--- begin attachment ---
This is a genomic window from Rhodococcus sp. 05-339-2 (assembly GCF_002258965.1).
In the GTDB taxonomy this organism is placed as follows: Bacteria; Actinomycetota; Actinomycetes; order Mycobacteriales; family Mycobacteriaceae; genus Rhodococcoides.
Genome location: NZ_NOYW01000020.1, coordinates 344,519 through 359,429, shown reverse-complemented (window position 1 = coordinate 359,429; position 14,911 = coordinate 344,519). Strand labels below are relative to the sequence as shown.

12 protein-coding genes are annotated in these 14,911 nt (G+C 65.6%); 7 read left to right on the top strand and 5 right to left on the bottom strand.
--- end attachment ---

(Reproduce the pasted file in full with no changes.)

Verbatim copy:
This is a genomic window from Rhodococcus sp. 05-339-2 (assembly GCF_002258965.1).
In the GTDB taxonomy this organism is placed as follows: Bacteria; Actinomycetota; Actinomycetes; order Mycobacteriales; family Mycobacteriaceae; genus Rhodococcoides.
Genome location: NZ_NOYW01000020.1, coordinates 344,519 through 359,429, shown reverse-complemented (window position 1 = coordinate 359,429; position 14,911 = coordinate 344,519). Strand labels below are relative to the sequence as shown.

12 protein-coding genes are annotated in these 14,911 nt (G+C 65.6%); 7 read left to right on the top strand and 5 right to left on the bottom strand.